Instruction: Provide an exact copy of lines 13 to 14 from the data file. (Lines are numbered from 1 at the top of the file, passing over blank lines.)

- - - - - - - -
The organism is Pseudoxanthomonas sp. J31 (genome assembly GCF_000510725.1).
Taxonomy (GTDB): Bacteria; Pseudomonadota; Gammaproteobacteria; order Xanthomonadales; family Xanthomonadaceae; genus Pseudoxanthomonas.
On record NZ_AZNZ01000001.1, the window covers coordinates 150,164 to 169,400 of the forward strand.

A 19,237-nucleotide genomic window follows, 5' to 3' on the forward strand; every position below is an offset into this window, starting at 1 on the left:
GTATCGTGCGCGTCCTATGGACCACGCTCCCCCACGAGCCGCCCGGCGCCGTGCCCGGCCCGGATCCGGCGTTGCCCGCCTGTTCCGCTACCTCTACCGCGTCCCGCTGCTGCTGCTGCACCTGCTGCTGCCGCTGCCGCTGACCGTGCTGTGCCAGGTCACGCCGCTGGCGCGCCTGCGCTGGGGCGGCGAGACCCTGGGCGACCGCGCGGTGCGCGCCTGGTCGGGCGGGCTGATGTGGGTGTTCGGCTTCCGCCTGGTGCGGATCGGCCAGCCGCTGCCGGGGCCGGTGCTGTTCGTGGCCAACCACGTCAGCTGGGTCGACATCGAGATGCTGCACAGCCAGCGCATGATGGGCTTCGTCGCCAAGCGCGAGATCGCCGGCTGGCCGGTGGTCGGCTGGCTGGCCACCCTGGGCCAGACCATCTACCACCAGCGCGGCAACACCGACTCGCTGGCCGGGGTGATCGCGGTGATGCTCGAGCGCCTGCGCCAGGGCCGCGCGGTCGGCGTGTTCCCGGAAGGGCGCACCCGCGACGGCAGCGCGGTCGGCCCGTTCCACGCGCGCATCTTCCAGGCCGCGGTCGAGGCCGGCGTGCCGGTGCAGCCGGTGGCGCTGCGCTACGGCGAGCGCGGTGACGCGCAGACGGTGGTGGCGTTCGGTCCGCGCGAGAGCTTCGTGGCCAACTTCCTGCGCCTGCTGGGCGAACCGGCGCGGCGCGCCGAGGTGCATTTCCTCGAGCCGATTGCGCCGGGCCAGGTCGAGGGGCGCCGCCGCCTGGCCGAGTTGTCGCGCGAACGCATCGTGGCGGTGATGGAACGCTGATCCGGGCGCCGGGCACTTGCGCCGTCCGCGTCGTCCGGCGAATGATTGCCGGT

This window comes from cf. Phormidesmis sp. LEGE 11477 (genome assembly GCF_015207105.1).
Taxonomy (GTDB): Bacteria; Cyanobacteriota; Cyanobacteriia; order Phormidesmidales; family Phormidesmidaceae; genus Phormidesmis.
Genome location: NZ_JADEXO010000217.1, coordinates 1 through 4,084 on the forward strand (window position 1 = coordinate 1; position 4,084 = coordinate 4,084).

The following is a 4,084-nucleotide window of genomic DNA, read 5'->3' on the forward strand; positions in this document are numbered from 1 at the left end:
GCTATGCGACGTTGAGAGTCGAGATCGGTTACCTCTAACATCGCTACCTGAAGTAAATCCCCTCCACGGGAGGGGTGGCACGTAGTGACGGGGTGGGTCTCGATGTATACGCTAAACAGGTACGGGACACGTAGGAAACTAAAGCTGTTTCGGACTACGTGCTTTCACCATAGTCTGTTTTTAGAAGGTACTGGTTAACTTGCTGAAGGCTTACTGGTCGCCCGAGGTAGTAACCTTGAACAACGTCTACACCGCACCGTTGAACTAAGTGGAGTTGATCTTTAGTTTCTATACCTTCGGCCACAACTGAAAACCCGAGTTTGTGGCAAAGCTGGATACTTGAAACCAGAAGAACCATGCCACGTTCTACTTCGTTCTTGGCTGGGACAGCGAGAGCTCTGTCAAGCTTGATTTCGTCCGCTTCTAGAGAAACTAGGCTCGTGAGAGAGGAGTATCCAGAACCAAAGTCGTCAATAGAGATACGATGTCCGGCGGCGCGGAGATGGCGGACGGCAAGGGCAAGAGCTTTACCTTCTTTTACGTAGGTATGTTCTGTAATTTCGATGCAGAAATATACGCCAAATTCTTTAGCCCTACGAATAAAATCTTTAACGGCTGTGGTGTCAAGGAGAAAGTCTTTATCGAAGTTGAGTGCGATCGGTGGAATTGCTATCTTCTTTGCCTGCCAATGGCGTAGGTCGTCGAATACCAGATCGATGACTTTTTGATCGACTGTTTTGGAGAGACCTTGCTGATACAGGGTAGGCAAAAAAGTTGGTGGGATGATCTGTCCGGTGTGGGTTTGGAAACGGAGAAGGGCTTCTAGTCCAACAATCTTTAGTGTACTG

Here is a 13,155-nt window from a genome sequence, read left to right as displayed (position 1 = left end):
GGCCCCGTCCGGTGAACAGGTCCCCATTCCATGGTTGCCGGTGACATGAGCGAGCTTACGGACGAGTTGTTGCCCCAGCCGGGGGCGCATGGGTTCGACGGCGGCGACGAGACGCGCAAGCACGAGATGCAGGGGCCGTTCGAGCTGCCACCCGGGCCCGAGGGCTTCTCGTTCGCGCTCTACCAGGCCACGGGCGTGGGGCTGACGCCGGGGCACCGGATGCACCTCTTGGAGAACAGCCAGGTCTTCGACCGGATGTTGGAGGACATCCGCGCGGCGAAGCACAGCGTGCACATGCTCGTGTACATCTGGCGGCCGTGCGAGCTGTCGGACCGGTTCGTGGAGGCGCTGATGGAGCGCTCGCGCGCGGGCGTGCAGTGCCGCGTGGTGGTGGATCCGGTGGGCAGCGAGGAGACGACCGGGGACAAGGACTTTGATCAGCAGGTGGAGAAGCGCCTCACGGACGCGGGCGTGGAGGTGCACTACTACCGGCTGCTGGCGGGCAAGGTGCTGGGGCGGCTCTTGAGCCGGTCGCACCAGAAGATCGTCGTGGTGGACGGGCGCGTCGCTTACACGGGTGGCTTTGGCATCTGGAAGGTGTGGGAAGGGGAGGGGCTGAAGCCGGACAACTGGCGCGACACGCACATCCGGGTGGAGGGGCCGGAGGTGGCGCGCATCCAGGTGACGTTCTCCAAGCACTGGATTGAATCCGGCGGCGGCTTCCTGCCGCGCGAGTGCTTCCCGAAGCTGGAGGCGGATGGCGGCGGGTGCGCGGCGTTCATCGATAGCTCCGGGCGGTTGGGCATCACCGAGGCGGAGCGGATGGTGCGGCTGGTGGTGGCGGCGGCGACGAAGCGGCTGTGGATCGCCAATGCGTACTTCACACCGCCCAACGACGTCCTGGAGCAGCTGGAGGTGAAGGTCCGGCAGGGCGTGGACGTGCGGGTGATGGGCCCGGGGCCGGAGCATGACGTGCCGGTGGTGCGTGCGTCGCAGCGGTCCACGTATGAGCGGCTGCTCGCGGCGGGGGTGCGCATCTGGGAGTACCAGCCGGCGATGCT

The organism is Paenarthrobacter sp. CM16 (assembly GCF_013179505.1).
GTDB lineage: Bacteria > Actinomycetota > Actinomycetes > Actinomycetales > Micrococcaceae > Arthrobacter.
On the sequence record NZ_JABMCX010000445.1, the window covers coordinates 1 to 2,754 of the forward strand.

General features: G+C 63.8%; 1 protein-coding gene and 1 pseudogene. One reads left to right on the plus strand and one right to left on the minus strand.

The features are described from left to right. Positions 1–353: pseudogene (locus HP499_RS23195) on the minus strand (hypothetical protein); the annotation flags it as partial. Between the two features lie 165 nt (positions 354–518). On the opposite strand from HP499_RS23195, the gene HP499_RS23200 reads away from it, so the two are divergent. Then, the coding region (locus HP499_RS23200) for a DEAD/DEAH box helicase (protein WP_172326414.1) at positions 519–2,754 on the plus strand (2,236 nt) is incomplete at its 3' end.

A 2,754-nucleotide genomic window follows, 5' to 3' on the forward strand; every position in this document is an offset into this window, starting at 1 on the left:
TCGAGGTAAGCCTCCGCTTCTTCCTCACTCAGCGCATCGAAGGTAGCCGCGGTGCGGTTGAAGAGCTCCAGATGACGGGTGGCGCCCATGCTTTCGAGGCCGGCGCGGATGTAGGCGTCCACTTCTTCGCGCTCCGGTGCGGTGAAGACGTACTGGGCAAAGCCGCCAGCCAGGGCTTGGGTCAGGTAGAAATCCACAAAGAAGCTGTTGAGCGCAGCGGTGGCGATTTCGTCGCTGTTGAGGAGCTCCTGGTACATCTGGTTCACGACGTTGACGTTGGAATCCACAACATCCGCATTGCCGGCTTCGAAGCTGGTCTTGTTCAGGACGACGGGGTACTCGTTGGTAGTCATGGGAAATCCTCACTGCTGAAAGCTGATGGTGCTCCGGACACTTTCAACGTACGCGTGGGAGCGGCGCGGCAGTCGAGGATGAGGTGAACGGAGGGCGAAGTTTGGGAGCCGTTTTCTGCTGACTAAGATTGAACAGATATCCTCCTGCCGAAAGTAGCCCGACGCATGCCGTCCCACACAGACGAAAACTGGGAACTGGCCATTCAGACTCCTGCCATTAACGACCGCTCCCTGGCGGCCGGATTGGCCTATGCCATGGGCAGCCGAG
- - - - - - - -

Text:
The organism is Paenarthrobacter sp. CM16 (assembly GCF_013179505.1).
GTDB lineage: Bacteria > Actinomycetota > Actinomycetes > Actinomycetales > Micrococcaceae > Arthrobacter.